Data centers are often thought of as large, sprawling complexes that can’t be missed; and that’s an accurate description for many of them. But there are also the smaller, forgotten data centers that are located within an enterprises’ own facility. They may not go by the name “data center”. They might be the “tech closet” or “IT department”, but when it comes right down to it, they’re data centers.
Many small and mid-sized enterprises choose to outsource their data center operations, but just as many are choosing to keep those operations in-house and they are changing the face of the in-house data center. The advance of these “micro data centers” has seen a decline in the old way of doing things: take your best guess at capacity needs, build a room that supports that max load, and implement a siloed approach to data center management.
As many organizations have discovered, that’s a time-consuming and cost-heavy approach that usually over compensates for actual demand. It’s no surprise, then, that organizations have sought a new way to manage the data center that moves away from this piecemeal approach: the micro data center.
The Hyperconvergence Connection
Just as hyperconvergence has become the next big thing in the management of large data centers, it’s being used on a smaller scale at in-house data centers as well. Hyperconvergence is the integration of computing/processing, storage, and networking resources into a single chassis. Increasingly, those components are being deployed in a single rack referred to as a micro data center.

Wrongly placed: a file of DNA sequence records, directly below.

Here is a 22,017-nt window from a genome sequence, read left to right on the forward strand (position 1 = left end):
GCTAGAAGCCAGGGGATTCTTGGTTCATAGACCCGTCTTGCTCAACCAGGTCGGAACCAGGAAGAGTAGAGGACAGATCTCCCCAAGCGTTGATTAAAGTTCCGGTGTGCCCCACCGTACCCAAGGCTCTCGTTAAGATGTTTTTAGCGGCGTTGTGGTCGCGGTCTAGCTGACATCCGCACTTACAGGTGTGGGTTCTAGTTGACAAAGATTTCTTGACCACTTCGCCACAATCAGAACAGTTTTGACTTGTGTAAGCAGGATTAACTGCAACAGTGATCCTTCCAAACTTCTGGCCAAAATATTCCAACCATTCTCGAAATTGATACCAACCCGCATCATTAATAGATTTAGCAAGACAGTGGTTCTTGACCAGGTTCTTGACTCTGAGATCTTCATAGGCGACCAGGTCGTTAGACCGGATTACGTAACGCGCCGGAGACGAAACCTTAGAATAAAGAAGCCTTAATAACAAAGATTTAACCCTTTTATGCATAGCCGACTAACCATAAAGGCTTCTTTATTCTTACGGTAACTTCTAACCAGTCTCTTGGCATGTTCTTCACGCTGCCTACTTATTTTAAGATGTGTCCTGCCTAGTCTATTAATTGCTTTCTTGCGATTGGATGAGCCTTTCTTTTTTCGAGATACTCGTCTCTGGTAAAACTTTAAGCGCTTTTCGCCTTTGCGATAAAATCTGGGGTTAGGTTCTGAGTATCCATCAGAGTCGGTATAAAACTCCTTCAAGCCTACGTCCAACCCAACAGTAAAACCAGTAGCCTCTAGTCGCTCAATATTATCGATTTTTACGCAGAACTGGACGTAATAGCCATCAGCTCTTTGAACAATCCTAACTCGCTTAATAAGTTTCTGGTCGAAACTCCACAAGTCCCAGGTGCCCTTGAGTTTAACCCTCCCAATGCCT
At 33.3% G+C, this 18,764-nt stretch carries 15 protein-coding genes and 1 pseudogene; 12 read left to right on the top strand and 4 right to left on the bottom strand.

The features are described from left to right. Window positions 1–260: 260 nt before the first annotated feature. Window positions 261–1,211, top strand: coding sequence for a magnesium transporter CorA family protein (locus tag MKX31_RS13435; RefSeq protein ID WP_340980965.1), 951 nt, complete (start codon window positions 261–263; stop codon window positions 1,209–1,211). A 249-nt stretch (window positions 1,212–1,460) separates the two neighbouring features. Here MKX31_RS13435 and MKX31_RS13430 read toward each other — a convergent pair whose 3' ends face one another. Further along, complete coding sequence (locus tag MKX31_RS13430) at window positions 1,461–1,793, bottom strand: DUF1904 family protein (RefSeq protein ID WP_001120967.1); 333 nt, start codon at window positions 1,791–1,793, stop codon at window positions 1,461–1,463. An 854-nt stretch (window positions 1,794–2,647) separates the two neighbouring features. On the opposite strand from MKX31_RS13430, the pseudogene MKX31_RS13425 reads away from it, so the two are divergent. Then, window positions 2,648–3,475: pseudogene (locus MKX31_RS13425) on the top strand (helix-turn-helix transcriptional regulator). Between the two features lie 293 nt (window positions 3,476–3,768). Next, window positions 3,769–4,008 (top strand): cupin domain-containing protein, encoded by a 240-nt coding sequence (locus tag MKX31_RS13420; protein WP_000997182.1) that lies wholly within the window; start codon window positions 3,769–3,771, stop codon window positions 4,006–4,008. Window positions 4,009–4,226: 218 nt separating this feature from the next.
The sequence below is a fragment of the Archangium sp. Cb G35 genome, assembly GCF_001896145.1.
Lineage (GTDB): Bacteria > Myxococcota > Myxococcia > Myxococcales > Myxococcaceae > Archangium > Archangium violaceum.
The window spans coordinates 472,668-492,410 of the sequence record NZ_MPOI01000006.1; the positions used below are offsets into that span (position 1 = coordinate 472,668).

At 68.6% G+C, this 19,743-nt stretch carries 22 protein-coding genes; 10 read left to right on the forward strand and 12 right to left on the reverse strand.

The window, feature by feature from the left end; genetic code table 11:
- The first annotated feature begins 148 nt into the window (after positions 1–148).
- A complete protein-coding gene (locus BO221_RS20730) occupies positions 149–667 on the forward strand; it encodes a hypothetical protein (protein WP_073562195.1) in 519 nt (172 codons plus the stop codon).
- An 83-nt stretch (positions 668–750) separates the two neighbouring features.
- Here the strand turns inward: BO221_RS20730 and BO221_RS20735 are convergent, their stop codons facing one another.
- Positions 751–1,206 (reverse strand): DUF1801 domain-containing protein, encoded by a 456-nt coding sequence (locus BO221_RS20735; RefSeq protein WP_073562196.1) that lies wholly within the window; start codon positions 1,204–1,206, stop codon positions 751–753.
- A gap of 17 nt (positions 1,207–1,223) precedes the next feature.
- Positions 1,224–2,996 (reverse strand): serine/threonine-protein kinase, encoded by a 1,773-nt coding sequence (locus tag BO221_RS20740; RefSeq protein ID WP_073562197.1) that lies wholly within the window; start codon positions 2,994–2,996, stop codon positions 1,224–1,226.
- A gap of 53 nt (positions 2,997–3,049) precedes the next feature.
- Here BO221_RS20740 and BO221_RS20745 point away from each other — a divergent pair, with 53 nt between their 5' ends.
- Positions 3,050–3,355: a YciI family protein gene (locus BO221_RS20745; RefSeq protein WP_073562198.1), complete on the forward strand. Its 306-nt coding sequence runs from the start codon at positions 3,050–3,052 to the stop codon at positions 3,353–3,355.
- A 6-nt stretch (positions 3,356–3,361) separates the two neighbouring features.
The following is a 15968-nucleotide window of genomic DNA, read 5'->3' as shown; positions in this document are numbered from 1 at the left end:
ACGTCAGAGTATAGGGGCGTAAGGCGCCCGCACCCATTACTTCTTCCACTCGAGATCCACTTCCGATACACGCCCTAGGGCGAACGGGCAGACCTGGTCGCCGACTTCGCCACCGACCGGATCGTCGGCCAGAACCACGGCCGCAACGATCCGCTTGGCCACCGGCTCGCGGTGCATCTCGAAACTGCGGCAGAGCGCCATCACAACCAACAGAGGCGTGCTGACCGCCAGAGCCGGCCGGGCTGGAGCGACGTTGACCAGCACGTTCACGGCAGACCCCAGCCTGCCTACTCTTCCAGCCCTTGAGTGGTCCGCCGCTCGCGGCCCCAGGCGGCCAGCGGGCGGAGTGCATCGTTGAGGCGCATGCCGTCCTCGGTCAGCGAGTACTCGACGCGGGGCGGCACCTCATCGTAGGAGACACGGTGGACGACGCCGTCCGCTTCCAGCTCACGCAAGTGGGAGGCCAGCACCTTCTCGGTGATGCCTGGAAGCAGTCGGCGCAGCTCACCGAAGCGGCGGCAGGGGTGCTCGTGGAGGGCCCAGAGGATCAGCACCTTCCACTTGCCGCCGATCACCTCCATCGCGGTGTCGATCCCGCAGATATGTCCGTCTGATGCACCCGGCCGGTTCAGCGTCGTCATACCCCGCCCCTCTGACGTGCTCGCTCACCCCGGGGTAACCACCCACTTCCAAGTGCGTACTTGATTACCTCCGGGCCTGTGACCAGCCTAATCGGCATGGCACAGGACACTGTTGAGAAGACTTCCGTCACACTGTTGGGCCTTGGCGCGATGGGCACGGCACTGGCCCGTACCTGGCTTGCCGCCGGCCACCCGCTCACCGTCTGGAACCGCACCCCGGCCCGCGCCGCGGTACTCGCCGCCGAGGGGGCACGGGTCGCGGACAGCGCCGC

Advantages Of Micro Data Centers
Micro data centers are readily available; some are even preconfigured for even easier set-up and administration. This makes managing a data center in-house much more attractive for small and mid-sized businesses that don’t have the resources to manage a large data center themselves but don’t really need all of the services of a contract data center. What makes these micro centers even more attractive is their modular nature; scale up or down as needs change.
Using micro data centers in this way reduces much of the upfront cost of a traditional data center build while capitalizing on existing space and power costs. There’s even some tax advantages since such systems can be classified as business equipment as opposed to building improvements. Equipment depreciates faster than building investments.
Finally, micro data centers provide strong resilience benefits. If one micro set-up fails, the loss can be absorbed by others on the same network.
The micro data center is proof that not all advancements in IT require huge investments and are only available to the big guys. This type of smart use of technology is helping even the smallest of organizations reap many of the same benefits as their bigger competitors!